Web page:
Conservation of our planet’s botanical resources and ecosystems

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Summer 2017 REU program in Ethiopia – Now Accepting Applications

In Summer 2017, the REU Site at Colby College in Waterville, Maine will offer eight undergraduate students the chance to conduct path-breaking interdisciplinary research on the ecological, economic and cultural roles of church forests in Amhara, Ethiopia.
During the 8-week program (June 12-August 9), students will train at

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Elephants in the coffee survey

via Elephantsinthecoffee.com:
“As part of our ongoing work on the elephant-human relationship, we are conducting a small survey on the broader understanding of elephants in the world. We look forward to your input and help as we try to strengthen our work to nurture a peaceful coexistence of

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“Life in the Treetops” Seminar with Dr. Meg Lowman on 2/2/2017 at USF

Dr. Meg Lowman will be speaking at USF in Tampa, FL about rain forest conservation, science communication, and girls in science on Thursday, February 2nd, 2017 at 3:30pm.
This talk is free and open to the public.

Location is CMC 147 at USF Tampa
Address: 12010 USF Cherry Drive, Tampa

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Ethiopian Church Forests – Opportunities and Challenges for Restoration

PhD thesis “Ethiopian Church Forests: Opportunities and Challenges for Restoration”
by Dr. Alemayehu Wassie Eshete

General Introduction

Tropical dry forests are among the most exploited forest ecosystems of the world and have been increasingly fragmented (Cabin et al., 2002). The fragmentation results in small stands of forest bordered by open,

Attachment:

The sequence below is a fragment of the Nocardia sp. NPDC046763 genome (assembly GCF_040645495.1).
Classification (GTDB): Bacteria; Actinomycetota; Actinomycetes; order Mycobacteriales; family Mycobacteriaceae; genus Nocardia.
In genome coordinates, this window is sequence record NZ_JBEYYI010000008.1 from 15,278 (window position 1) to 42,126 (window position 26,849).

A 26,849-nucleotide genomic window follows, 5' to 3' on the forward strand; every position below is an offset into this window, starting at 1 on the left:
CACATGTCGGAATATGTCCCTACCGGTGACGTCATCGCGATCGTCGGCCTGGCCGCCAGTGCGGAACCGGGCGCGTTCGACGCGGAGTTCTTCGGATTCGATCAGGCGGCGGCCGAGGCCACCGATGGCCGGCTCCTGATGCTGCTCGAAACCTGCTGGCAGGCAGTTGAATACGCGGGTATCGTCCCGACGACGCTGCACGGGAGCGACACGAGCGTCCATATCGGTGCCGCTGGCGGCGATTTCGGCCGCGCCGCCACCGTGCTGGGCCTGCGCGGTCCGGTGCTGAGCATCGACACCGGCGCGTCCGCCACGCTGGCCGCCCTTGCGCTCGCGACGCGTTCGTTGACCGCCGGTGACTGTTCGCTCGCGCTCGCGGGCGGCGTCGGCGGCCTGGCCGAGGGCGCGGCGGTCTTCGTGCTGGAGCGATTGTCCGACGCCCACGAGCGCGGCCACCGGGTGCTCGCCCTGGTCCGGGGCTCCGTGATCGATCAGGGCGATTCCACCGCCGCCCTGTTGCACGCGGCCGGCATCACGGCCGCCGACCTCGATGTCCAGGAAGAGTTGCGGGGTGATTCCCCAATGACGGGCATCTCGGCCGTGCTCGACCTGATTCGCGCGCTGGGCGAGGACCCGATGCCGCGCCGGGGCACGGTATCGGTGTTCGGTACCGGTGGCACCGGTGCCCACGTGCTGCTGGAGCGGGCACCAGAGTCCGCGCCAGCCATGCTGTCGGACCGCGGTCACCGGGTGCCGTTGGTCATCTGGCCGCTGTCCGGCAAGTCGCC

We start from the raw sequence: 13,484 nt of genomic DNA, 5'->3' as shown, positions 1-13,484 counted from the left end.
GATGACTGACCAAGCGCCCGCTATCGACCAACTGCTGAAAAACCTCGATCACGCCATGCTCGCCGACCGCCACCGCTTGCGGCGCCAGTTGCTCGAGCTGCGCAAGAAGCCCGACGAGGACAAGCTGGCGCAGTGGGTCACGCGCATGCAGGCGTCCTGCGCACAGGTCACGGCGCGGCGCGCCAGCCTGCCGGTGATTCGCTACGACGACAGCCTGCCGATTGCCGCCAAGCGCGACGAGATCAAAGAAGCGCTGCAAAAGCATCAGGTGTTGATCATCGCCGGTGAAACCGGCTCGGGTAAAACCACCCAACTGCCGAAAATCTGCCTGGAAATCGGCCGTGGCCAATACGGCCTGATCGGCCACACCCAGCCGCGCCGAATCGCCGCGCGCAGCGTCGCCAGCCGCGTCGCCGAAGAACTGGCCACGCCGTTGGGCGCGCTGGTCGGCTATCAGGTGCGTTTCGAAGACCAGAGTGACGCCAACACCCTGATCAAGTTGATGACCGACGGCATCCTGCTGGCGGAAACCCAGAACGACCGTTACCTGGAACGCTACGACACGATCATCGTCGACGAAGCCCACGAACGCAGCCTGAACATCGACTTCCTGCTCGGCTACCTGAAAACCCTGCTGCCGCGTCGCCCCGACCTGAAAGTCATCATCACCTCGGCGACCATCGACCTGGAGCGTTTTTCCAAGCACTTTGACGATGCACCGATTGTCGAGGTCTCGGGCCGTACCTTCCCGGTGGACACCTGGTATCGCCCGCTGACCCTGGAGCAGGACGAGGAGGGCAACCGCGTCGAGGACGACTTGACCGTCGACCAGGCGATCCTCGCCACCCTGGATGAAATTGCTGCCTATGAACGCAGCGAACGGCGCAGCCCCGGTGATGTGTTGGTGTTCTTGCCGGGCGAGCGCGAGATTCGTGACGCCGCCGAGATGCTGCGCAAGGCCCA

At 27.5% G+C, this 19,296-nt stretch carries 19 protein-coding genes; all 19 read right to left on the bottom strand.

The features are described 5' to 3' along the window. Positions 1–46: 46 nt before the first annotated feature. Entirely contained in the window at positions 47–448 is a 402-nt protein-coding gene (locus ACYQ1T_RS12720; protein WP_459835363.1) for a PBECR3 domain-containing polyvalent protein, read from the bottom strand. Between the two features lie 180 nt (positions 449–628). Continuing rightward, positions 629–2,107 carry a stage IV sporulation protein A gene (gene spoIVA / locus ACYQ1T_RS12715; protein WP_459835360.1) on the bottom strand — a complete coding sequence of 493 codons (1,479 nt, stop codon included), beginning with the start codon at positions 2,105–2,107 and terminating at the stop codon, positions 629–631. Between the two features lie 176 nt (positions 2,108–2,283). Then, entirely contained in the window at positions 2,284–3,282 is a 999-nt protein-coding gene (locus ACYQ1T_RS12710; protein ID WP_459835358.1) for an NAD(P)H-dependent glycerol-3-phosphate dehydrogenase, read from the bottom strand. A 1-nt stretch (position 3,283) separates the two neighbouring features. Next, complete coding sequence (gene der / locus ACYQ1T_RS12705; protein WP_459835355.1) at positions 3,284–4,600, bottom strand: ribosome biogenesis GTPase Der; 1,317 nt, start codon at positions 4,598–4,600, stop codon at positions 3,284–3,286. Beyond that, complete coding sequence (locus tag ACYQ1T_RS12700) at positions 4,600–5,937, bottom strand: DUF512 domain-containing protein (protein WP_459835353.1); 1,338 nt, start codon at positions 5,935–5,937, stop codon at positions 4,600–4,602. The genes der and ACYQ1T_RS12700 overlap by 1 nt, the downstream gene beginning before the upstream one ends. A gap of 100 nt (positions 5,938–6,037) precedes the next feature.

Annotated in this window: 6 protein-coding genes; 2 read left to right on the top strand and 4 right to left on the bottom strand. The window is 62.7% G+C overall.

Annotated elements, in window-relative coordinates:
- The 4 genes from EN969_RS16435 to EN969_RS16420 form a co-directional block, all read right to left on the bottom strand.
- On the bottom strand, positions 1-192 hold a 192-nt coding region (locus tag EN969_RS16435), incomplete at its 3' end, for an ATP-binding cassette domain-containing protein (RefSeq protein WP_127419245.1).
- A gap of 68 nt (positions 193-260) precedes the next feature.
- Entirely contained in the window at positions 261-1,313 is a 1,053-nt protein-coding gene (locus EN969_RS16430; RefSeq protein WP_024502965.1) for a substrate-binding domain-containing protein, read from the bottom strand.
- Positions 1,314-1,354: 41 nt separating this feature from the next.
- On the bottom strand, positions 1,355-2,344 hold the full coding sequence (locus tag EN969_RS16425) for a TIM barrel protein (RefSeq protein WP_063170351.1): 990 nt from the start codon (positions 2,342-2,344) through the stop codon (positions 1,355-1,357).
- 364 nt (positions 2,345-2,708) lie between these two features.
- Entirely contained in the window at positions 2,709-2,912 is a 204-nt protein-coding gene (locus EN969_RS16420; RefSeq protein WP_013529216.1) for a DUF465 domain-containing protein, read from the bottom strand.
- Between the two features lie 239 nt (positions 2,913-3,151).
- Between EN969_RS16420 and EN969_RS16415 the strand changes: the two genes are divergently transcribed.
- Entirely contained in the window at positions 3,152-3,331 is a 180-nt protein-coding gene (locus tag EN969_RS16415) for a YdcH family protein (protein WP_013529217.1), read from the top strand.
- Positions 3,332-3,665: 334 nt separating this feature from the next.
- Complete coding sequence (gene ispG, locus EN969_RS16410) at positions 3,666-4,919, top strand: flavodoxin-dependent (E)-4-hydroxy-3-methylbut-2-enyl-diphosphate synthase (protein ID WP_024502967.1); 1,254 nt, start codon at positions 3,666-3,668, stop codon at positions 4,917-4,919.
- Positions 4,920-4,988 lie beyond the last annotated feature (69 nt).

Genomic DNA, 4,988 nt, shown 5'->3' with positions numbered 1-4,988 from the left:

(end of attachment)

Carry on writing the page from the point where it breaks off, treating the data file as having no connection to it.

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Study: Carbon-Hungry Plants Impede Growth Rate of Atmospheric CO2

From Berkeley Lab:
New findings suggest the rate at which CO2 is accumulating in the atmosphere has plateaued in recent years because Earth’s vegetation is grabbing more carbon from the air than in previous decades.
That’s the conclusion of a multi-institutional study led by a scientist from the Department

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Canopy Meg is in New Zealand to talk about conservation

Press Release on November 18, 2016 from Scoop Independent News:
Canopy Meg, the world’s first Arbornaut, heads to New Zealand to talk about conservation
Meg Lowman, aka Canopy Meg, is a pioneer in the field of forest canopy science. National Geographic nicknamed her “a real-life Lorax” and the Wall

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JASON STEM Role Model Q&A with Meg Lowman

“Dr. ‘Canopy’ Meg Lowman is a Conservation Biologist at the California Academy of Sciences. She has been called the Mother of Canopy Research, and has spent her career exploring the biodiversity of the forest canopy and conserving the forests. She also designs and advises on canopy walks

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A Chat with Canopy Meg

by Jenna Yonegaga
As an aspiring ecologist and rather nerdy science enthusiast, having the opportunity to meet Meg Lowman was a gift to me. Our class took a field trip to the California Academy of Sciences in San Francisco, one of the largest and most prestigious natural history

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Canopy Meg talks about her passion for treetop exploration, ecology and the Penang Hill project

Canopy Meg

From Malaymail Online:

Dr. Meg Lowman was recently in Penang to attend the First Penang Hill Biodiversity Study Symposium at Universiti Sains Malaysia (USM) and she will be partnering with USM researchers in a state initiative to help designate Penang Hill as a Unesco Biosphere Reserve.
Here, the 62-year-old

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International researchers to study Penang Hill’s 130 million-year-old rainforest

 
Article from Malay Mail Online:
GEORGE TOWN, Oct 16 — The research programme on Penang Hill for the Unesco Biodiversity Reserve application will turn the island state into a world-famous research site, said biologist Dr Margaret Lowman.
The American ecologist said even without the Unesco inscription, the area has

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